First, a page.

76% annual growth rate takes Alibaba into the clouds

24 July 2019 | Jason McGee-Abe

Cover

It’s been a decade since Alibaba launched its cloud business in China and now the company has expanded its services across the world. Yeming Wang, senior director and head of Global Key Accounts for Alibaba Cloud, talks about the company’s plans.

Ask a westerner to list the biggest over-the-top (OTT) tech companies in the world and most will list Apple, Amazon, Alphabet – the owner of Google – and Facebook in an instant. Few, unless nudged, will include Alibaba, even though the Chinese group, headed by Jack Ma, is one of the biggest companies in the world.

At the beginning of 2018 it became the second Asian company to be worth more than $500 billion, and in early June 2019 its market cap was $392 billion.

Since 2015 Alibaba has been expanding rapidly into cloud services. Alibaba Cloud has 56 availability zones in 19 regions around the world. It is one of the world’s top three infrastructures as a service (IaaS) and is China’s largest public cloud service provider.

Yeming Wang is senior director and head of Global Key Accounts for Alibaba Cloud and runs the operation in Europe, the Middle East and Africa. He spent most of his career in Huawei, starting two decades ago as a radio-frequency (RF) engineer and leaving the company only to join Alibaba, which has made huge progress since it moved into cloud just 10 years ago. “Cloud computing revenue is growing 76% year-over-year,” says Wang.

In Q1 2019 revenue was the equivalent of $1.15 billion, “primarily driven by an increase in average spending per customer. We are also seeing significant traction and diversification of customers and revenue.” During that quarter, “we continued to use our scale to lower the pricing of products and services in content delivery networks, security, database and network infrastructure – so that we are able to pass on cost savings to our customers.”

There are “several new next-generation technologies that we have been focused on”, he adds. “These include global network solutions, which enable organisations to connect multiple regions within one network. There’s also data lake analytics (DLA), a server-less, high-performance and interactive query service that turns customers’ cloud storage data into insights with zero infrastructure setup.”

Alibaba is venturing into blockchain-as-a-service (BaaS). This “is an enterprise-level platform service that helps customers build a secure and stable environment for blockchain implementations”, says Wang.

He adds that Alibaba Cloud has a service to counter distributed denial of service (DDoS) attacks. “We offer anti-DDoS premium, which is a range of techniques to help defend against DDoS attacks, including near-source cleansing with five scrubbing centres around the globe, an overall bandwidth capacity of over 2Tbps, and thus guaranteeing businesses have access to their required bandwidth after cleansing.”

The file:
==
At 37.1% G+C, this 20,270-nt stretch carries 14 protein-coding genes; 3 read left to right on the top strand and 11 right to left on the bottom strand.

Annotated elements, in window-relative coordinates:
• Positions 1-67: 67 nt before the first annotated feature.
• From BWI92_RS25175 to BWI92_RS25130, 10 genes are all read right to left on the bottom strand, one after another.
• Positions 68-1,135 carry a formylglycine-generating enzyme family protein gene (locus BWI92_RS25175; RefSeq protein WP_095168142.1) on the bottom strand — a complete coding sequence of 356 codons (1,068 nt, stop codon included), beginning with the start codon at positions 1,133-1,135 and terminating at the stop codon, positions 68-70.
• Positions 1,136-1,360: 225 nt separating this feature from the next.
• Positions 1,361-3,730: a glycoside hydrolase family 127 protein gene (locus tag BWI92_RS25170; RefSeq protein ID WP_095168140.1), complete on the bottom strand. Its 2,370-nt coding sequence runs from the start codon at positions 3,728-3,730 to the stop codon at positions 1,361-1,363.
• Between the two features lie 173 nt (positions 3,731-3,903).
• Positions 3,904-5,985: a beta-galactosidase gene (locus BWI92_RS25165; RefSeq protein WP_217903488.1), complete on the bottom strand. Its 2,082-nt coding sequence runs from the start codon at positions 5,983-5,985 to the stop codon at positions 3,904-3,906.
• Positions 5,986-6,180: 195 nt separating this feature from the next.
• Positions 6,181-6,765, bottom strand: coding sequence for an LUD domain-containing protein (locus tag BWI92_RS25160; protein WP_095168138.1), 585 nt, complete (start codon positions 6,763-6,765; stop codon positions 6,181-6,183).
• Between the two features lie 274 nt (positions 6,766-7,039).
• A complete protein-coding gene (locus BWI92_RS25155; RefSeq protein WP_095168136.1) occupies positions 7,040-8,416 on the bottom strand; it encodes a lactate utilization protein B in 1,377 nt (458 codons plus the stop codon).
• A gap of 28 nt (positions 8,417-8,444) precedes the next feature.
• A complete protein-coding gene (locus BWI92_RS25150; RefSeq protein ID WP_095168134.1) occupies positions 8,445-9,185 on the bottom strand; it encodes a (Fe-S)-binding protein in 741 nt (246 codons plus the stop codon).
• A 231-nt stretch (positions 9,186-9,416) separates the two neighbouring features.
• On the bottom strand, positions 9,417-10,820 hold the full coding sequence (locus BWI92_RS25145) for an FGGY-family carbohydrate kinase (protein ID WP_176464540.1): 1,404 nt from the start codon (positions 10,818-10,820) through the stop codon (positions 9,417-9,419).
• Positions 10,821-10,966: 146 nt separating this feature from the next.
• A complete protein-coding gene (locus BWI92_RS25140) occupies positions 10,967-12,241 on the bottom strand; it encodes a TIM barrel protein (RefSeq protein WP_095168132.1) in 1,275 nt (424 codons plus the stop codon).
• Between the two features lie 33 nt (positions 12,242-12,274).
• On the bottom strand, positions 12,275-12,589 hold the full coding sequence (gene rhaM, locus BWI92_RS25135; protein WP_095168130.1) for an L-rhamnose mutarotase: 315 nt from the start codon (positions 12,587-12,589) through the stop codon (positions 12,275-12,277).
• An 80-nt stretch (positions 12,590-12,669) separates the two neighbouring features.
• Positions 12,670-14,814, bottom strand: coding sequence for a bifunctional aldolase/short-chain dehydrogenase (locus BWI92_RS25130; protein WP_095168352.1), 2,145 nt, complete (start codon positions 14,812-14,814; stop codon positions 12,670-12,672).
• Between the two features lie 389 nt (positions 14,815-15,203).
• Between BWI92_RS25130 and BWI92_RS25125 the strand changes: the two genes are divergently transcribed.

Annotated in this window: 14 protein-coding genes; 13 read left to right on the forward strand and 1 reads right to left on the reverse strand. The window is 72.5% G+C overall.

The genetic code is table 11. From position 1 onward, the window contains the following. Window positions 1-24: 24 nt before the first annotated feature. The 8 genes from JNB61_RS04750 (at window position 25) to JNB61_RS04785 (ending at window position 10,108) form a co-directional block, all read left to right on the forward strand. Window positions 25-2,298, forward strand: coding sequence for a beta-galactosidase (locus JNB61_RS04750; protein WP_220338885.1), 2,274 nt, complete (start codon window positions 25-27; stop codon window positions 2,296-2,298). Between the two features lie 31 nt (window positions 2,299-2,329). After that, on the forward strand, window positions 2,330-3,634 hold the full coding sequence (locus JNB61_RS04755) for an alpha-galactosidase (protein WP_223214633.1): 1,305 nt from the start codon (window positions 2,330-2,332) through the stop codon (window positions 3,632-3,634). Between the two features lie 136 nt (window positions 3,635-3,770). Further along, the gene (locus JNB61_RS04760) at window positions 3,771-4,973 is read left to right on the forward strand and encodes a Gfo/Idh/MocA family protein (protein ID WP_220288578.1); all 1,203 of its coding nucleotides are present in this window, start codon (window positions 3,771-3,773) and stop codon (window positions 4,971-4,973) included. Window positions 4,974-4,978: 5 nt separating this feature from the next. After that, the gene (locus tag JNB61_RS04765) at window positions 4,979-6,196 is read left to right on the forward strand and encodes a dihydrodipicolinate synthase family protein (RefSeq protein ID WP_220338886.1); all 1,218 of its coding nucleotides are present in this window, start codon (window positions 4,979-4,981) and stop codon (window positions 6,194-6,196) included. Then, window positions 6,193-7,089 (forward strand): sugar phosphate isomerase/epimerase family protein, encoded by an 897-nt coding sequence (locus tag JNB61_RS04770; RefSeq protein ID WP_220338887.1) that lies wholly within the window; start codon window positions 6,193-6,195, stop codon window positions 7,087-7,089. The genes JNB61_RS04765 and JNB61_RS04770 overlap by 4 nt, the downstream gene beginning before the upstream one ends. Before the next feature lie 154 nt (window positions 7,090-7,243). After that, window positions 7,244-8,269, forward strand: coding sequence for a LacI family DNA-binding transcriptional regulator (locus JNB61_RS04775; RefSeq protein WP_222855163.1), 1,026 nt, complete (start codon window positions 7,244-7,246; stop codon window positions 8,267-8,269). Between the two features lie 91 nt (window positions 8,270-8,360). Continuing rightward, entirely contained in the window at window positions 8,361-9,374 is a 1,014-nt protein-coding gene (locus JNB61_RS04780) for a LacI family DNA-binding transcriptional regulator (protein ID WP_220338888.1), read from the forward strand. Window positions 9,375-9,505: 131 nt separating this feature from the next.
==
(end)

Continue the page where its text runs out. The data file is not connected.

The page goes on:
What is on Alibaba’s roadmap to become a truly global player? “Alibaba Cloud opened two availability zones in the UK in October 2018, in addition to its Frankfurt and Dubai data centres launched in 2016,” says Wang. “This expansion not only extends Alibaba Cloud’s capabilities within Europe, but also serves to highlight the provider’s ongoing commitment to the region. Alibaba Cloud’s local footprint is steadily increasing.”

This European “pair of high-performance availability zones will enable organisations in the region to accelerate the upgrade of their digital infrastructure, enabling more efficient digital transformation initiatives”, he says. “Business continuity is also a clear focus, with dual availability zones offering stronger disaster recovery capabilities.”

However, Amazon Web Services (AWS) is expanding its cloud computing operations in the Asia Pacific region, where it is now eighth in the market and has launched a data centre in Hong Kong. But will Alibaba remain the number one player in the region?

“All data centres want improved reliability, increased availability and lower capex and opex,” says Wang. “We have proven time and again that we can deliver successfully on that market requirement. It’s our achievements in China that are helping us to win new business in other territories, like EMEA.”

Alibaba has an ecosystem partner programme in the EMEA region now. Will this become a global platform anytime soon? Wang notes that in May 2019, Alibaba Cloud added nine partners to its EMEA ecosystem partner programme, which was developed to “strengthen the collaboration between Alibaba Cloud’s customers and partners in Europe, the Middle East and Africa,” he says. “Alibaba Cloud has also furthered its commitment in nurturing young talents in cloud computing and big data by partnering with French local universities.”